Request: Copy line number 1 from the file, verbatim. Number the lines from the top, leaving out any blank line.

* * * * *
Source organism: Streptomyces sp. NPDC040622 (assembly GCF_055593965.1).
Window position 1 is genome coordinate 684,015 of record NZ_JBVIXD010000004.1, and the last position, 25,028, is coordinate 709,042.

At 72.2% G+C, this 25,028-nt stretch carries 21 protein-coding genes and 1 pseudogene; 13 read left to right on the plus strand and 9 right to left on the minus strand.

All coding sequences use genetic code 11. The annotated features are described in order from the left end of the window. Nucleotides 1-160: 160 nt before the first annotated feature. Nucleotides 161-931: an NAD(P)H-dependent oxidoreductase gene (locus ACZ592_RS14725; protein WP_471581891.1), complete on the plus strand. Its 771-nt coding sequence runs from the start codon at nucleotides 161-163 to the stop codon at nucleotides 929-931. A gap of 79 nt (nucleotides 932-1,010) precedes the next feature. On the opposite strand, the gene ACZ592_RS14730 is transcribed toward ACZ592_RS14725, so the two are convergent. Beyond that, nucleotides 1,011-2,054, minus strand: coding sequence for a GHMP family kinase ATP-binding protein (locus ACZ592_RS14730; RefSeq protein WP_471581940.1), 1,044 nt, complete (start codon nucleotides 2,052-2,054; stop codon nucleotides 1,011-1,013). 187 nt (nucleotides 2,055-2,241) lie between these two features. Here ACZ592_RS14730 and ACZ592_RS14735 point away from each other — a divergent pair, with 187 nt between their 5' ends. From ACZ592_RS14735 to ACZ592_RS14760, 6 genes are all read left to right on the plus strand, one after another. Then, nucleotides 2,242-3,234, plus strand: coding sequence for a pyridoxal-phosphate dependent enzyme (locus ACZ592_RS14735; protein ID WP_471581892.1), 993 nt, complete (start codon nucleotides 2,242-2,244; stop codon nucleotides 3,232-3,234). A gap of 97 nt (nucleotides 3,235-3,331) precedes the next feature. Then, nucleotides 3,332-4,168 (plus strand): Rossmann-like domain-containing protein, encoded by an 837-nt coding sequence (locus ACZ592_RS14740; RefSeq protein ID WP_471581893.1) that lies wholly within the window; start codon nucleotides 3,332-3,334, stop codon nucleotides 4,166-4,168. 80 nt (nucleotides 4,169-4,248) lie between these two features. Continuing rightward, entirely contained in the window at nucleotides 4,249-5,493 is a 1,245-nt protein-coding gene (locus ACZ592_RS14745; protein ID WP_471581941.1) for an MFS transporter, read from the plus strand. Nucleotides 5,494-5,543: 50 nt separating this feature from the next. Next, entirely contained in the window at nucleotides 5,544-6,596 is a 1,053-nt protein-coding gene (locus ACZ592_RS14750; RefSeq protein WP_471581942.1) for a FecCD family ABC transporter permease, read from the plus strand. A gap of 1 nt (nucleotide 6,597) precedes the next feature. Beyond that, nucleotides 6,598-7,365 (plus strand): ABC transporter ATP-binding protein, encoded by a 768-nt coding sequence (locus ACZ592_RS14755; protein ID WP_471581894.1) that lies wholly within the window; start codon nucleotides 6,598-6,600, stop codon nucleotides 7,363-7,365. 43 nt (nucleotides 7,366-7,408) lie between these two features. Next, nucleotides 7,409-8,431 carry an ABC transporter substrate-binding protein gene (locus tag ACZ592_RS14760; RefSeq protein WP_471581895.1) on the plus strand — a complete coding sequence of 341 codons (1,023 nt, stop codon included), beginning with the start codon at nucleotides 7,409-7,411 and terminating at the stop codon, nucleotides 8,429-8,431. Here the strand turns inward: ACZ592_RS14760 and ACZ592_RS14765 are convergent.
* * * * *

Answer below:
Source organism: Streptomyces sp. NPDC040622 (assembly GCF_055593965.1).